Welcoming Kindle – at Last
Being one of the last holdouts when it comes to digital readers, I can’t proclaim that acquiring a Kindle Fire 11 recently puts me on life’s technological cutting edge. In my case, the reason was utilitarian: a magazine I used to write for (and still read) went all-digital after its July issue.
I tried poking around the first e-edition on my laptop, which confirmed my suspicions: This doesn’t work. Never one to leap with technology, I asked a couple friends for feedback.
One recommended a particular brand and told me to see so-and-so at an electronics store. I walked in and over to the pads area, where I heard a couple saying “thank you” to a salesman.
Though poised to ask for guidance, I never had the opportunity. The salesman turned around and walked away. Neither he nor anyone else in the store greeted me or asked if I needed help.
After glancing at the two pads on my own, I decided I didn’t care for either one. I walked out without a soul speaking to me.
When I mentioned this experience to a friend, he replied, “That’s the state of customer service these days: there isn’t any.”
Soon after this, I saw a friend working on his pad and asked what he had. A Kindle Fire 10; he said although it was two years old, it would be just as good as the newer version and cost less.
With the way things change so quickly, I was reluctant to buy a refurbished model. So I started checking around on Amazon.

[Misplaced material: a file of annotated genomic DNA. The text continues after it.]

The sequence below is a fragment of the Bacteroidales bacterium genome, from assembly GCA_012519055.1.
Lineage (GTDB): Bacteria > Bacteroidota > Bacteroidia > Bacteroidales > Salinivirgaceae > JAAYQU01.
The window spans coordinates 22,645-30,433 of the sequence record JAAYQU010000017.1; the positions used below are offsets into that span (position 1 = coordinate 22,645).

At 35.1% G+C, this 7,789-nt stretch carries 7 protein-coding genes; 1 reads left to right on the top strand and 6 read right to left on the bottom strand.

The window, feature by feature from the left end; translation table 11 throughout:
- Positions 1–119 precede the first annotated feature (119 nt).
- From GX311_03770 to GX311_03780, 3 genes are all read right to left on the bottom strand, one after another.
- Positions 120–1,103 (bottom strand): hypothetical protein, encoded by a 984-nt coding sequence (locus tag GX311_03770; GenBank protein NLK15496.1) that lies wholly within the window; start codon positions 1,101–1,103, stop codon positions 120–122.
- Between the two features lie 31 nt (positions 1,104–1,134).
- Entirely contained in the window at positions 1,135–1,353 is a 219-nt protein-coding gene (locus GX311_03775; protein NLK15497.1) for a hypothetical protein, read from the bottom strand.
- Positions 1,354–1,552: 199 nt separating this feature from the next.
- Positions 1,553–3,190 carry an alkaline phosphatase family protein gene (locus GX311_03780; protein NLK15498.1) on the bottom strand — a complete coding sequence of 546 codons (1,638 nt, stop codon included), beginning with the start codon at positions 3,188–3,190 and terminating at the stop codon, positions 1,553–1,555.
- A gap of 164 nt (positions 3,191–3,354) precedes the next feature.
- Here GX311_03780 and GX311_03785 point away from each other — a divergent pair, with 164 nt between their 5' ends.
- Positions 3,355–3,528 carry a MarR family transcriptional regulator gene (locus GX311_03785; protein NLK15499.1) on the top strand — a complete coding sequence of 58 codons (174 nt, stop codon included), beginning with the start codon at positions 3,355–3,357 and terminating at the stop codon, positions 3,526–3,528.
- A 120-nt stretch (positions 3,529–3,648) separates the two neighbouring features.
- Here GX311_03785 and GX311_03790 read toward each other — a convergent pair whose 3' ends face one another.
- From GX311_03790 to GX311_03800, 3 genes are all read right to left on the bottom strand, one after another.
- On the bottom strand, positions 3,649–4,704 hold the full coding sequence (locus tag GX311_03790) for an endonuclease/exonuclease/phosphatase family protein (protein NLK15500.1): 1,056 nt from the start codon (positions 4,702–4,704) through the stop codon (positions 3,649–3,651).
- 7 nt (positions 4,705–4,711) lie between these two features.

I was on the verge of ordering one when a couple options threw me: 1) did I want an extended warranty? 2) was the extra money for a stylus worth it?
After talking to the friend with the Fire 10 and a tech consultant (known as my grandson), I decided I didn’t need either one.
Then, an email came, promoting this year’s second round of Amazon Days Oct. 10-11. I decided to wait a couple more weeks to see if I could get it cheaper. I did. Last I checked, I paid $80 less than the going rate.
As much as I like the Kindle 11 for checking email, reading magazines and cruising several sites, it has a distinct drawback. It is too small and too hard to hold when I’m on the stationery bike or treadmill at the YMCA.
Sure, there are advantages. When I read about a particular book written by a former managing editor at a magazine I used to freelance for, I checked to see if our library had a copy. The answer: no, but they did have the e-book.
I finished the e-book in small bytes at a time on my Kindle, finding the size to be similar to a book page (although truth be known, I still prefer paper). Using the Hoopla digital app I already had, I even finished a couple chapters on my phone one day at the doctor’s office.
I also prefer the Kindle to my laptop for reading the digital-only version of our city’s Monday newspaper. Indeed, I foresee the time coming when the only way newspapers will be available will be on electronic screens.
Of course, this presupposes that everyone will have a constant flow of electricity 24/7, all year round. Sure. What could go wrong?